In the geometry of plane curves, a vertex is a point of where the first derivative of curvature is zero. This is typically a local maximum or minimum of curvature, and some authors define a vertex to be more specifically a local extreme point of curvature. However, other special cases may occur, for instance when the second derivative is also zero, or when the curvature is constant. For space curves, on the other hand, a vertex is a point where the torsion vanishes.
A hyperbola has two vertices, one on each branch; they are the closest of any two points lying on opposite branches of the hyperbola, and they lie on the principal axis. On a parabola, the sole vertex lies on the axis of symmetry and in a quadratic of the form:
For a circle, which has constant curvature, every point is a vertex.
Cusps and osculation
Vertices are points where the curve has 4-point contact with the osculating circle at that point. In contrast, generic points on a curve typically only have 3-point contact with their osculating circle. The evolute of a curve will generically have a cusp when the curve has a vertex; other, more degenerate and non-stable singularities may occur at higher-order vertices, at which the osculating circle has contact of higher order than four. Although a single generic curve will not have any higher-order vertices, they will generically occur within a one-parameter family of curves, at the curve in the family for which two ordinary vertices coalesce to form a higher vertex and then annihilate.
According to the classical four-vertex theorem, every simple closed planar smooth curve must have at least four vertices. A more general fact is that every simple closed space curve which lies on the boundary of a convex body, or even bounds a locally convex disk, must have four vertices. Every curve of constant width must have at least six vertices.
If a planar curve is bilaterally symmetric, it will have a vertex at the point or points where the axis of symmetry crosses the curve. Thus, the notion of a vertex for a curve is closely related to that of an optical vertex, the point where an optical axis crosses a lens surface.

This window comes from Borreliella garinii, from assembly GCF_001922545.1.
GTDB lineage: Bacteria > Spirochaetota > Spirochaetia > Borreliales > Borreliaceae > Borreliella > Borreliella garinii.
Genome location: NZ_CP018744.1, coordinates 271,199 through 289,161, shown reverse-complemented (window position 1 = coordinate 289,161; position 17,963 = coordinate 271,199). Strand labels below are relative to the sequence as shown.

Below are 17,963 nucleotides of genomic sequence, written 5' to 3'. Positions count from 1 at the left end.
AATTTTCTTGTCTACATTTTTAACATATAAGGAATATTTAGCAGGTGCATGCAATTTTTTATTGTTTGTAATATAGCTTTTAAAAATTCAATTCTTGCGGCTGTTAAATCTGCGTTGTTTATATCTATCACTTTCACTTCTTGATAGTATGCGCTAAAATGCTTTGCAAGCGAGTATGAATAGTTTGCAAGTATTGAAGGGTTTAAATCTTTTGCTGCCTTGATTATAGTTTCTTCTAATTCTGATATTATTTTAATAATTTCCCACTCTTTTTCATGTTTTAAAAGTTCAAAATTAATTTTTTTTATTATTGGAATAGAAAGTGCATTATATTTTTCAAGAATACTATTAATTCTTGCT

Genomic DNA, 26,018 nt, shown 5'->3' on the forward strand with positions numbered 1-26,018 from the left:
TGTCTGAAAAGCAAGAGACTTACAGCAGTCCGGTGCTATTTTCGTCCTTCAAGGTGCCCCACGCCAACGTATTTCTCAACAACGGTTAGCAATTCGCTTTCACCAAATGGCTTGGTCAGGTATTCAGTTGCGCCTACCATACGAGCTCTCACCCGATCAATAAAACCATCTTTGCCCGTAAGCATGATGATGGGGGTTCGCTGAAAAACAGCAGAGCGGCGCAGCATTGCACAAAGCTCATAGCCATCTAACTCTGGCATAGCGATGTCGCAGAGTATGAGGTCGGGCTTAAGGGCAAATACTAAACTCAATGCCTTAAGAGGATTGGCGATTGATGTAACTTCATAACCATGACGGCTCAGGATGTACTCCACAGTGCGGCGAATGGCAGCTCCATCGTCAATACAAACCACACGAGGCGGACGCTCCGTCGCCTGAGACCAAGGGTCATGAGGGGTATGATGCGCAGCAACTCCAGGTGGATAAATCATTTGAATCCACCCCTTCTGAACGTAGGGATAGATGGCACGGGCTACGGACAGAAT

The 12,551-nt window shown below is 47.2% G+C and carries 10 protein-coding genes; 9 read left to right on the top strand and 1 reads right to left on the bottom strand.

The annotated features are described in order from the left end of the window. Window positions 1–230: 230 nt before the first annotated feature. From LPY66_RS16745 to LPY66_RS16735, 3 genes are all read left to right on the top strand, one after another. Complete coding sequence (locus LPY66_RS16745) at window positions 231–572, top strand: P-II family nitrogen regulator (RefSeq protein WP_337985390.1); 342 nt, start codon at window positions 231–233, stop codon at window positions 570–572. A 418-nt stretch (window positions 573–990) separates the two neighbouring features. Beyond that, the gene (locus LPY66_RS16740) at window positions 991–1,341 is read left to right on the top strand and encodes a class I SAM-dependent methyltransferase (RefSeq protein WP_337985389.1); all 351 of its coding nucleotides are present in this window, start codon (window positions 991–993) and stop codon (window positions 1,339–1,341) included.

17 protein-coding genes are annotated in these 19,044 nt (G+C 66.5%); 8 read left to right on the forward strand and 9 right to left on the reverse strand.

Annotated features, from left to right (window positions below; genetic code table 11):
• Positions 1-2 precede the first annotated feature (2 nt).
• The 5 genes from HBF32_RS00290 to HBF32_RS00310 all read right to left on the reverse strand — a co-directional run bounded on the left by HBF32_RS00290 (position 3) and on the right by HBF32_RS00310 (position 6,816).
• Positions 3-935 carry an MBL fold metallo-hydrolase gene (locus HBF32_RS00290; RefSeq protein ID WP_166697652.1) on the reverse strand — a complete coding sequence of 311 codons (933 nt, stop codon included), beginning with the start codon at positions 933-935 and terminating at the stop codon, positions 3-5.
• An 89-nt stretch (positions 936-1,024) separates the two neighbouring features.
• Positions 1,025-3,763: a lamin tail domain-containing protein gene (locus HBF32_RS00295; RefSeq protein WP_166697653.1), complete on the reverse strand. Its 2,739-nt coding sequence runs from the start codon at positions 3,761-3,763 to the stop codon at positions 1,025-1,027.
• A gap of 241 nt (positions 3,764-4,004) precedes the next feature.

- Agoston (2005), p. 570; Gibson (2001), p. 126.
- Gibson (2001), p. 127.
- Fuchs & Tabachnikov (2007), p. 141.
- Agoston (2005), p. 570; Gibson (2001), p. 127.
- Gibson (2001), p. 126.
- Fuchs & Tabachnikov (2007), p. 142.
- Agoston (2005), Theorem 9.3.9, p. 570; Gibson (2001), Section 9.3, "The Four Vertex Theorem", pp. 133–136; Fuchs & Tabachnikov (2007), Theorem 10.3, p. 149.
- Sedykh (1994); Ghomi (2015)
- Martinez-Maure (1996); Craizer, Teixeira & Balestro (2018)
- Agoston, Max K. (2005), Computer Graphics and Geometric Modelling: Mathematics, Springer, ISBN 9781852338176.
- Craizer, Marcos; Teixeira, Ralph; Balestro, Vitor (2018), "Closed cycloids in a normed plane", Monatshefte für Mathematik, 185 (1): 43–60, arXiv:1608.01651, doi:10.1007/s00605-017-1030-5, MR 3745700.
- Fuchs, D. B.; Tabachnikov, Serge (2007), Mathematical Omnibus: Thirty Lectures on Classic Mathematics, American Mathematical Society, ISBN 9780821843161
- Ghomi, Mohammad (2015), Boundary torsion and convex caps of locally convex surfaces, arXiv:1501.07626, Bibcode:2015arXiv150107626G
- Gibson, C. G. (2001), Elementary Geometry of Differentiable Curves: An Undergraduate Introduction, Cambridge University Press, ISBN 9780521011075.
- Martinez-Maure, Yves (1996), "A note on the tennis ball theorem", American Mathematical Monthly, 103 (4): 338–340, doi:10.2307/2975192, JSTOR 2975192, MR 1383672.
- Sedykh, V.D. (1994), "Four vertices of a convex space curve", Bull. London Math. Soc., 26 (2): 177–180